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BCI’s baby born

There were celebrations all round as Chinese investor Fengtai and Australia’s Bus and Coach International launch their J-V Xiamen factory

By David Goeldner | May 11, 2011

Perth-based Bus and Coach International’s new Chinese baby was ‘born’ in Xiamen, southern China this week after just six months from planting the seed to delivering the fledgling factory.

And like any new father, BCI Chairman Ron Nazzari was pleased as punch with how the Xiamen Fengtai Bus and Coach International (FTBCI) factory was launched with much local fanfare.

A 140-strong contingent of mostly Australian and New Zealand bus company
were on hand to watch the proceedings, and – according to Nazzari – the reaction from these operators was overwhelmingly positive.

“Our customers have all said to us they can’t believe what we’ve done,” Nazzari says.

“A lot of people here today have been to Nanchang and a fair few have been to Wuxi to see the three stages of our movements – they’ve seen us grow.”

The joint partnership with Fengtai has acquired 100,000 square metres within Xiamen’s duty free zone in southern China, just a few kilometres from the shipping terminal.

The partners have built on 48,000 square metres with room to grow over the next twelve months.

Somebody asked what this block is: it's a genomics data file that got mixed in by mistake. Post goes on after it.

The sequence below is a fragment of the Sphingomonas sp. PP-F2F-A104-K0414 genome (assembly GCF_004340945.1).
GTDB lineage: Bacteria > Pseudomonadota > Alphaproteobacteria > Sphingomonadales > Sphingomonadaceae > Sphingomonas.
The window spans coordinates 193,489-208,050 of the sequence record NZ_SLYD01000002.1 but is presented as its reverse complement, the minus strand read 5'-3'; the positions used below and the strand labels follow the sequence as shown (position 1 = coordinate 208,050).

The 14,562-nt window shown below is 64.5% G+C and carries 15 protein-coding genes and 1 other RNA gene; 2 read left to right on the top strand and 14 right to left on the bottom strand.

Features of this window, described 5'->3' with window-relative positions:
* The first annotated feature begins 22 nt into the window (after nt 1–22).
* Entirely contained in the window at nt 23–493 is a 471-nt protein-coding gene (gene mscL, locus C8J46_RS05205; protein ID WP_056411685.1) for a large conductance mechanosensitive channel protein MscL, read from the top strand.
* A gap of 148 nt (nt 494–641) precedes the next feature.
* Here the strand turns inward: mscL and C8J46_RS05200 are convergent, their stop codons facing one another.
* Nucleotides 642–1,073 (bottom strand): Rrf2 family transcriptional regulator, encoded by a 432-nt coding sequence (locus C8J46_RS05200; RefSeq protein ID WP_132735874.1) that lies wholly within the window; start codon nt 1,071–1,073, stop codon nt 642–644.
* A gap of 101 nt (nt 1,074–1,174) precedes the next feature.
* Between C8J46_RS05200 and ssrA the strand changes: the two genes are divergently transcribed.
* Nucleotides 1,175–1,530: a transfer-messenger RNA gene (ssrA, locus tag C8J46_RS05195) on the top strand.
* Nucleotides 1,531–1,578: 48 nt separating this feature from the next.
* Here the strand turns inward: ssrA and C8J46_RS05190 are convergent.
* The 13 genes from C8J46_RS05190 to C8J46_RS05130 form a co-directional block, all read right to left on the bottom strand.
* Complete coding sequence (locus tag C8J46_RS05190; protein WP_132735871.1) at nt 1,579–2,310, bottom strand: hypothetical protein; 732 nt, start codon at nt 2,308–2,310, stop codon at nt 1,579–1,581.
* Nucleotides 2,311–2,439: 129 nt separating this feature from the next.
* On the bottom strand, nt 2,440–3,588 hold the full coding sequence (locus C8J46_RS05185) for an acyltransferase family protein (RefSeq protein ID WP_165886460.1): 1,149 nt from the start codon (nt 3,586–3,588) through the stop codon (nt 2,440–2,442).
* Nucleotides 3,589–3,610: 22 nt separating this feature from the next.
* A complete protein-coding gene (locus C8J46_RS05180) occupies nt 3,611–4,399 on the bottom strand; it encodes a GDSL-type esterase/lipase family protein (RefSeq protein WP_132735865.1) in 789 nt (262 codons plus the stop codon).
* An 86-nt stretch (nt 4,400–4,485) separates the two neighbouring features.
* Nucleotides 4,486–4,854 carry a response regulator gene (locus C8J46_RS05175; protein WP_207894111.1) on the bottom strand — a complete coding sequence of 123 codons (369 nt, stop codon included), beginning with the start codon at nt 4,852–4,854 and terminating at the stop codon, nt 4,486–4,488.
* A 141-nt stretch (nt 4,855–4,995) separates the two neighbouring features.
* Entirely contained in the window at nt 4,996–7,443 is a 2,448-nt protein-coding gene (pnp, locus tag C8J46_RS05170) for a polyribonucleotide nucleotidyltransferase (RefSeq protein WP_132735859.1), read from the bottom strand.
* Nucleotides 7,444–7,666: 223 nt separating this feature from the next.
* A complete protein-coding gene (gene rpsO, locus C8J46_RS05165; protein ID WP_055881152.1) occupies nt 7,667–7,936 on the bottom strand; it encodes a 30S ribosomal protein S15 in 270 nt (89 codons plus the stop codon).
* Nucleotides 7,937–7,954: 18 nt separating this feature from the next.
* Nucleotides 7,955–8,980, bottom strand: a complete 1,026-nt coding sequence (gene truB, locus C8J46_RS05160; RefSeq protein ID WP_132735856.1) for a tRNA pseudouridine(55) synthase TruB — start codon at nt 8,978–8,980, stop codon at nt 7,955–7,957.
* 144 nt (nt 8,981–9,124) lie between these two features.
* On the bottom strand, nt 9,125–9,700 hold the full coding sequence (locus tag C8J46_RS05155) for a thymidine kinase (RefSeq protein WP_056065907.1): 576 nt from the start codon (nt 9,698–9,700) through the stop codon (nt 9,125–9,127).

“We’ve got more ability now to build much bigger than we are,” says Nazzari.

Some Australian and New Zealand operators expressed surprise with the speed the factory was constructed between November 2010 and February 2011.

BCI’s production has admittedly decreased over the past few months while the new site is fully commissioned.

“We are making sure all parts of the factory are in order so that no-one loses money,” Nazzari says.

“As far as production goes, we are at about 35 percent of our staff’s capacity.”

Nazzari expects the financial return from the investment should start to be felt by July.

“We have good orders, but we’ve got a company that costs nearly AUD$800,000 a month to run, and with no income for five months it hurt us.”

More than one operator commented their interest in seeing how the factory will grow and develop over its first year.

“In twelve months we will be much bigger than we are today,” Nazzari says.

The Xiamen facility has capacity for over 100 buses in build at a time.

The big head-turner at the opening, after the debris from the confetti-cannon had cleared, was the collection of fully electric FTBCI buses parked in the forecourt, and prepared for operators to ‘take them for a spin’.

“Our future is to sell electric-hybrid technology,” Nazzari says.

Right now Nazzari is looking at new axle drive technology which would require a further $20 million investment.

“If you are good at the electric vehicle side it’s your future.”

Nazzari says a government public transport ‘customer’ in Australia has expressed interest
in the FTBCI electric low floors, with an all-electric unit about to leave Xiamen for Australia.

At this stage the client and the nature of the vehicle’s use remains confidential.

“We’ve talked about a lease arrangement (with the customer),” says Nazzari.

All up the FTBCI factory launch this week in Xiamen was a big event, unlike anything you would likely see for a factory opening across any industrial sector in Australian or New Zealand.

* For more on the FTBCI factory, and the Nazzari business strategy leading to the new Xiamen facility, including operator reaction, a full report will feature in the June 2011 issue of ABC magazine.

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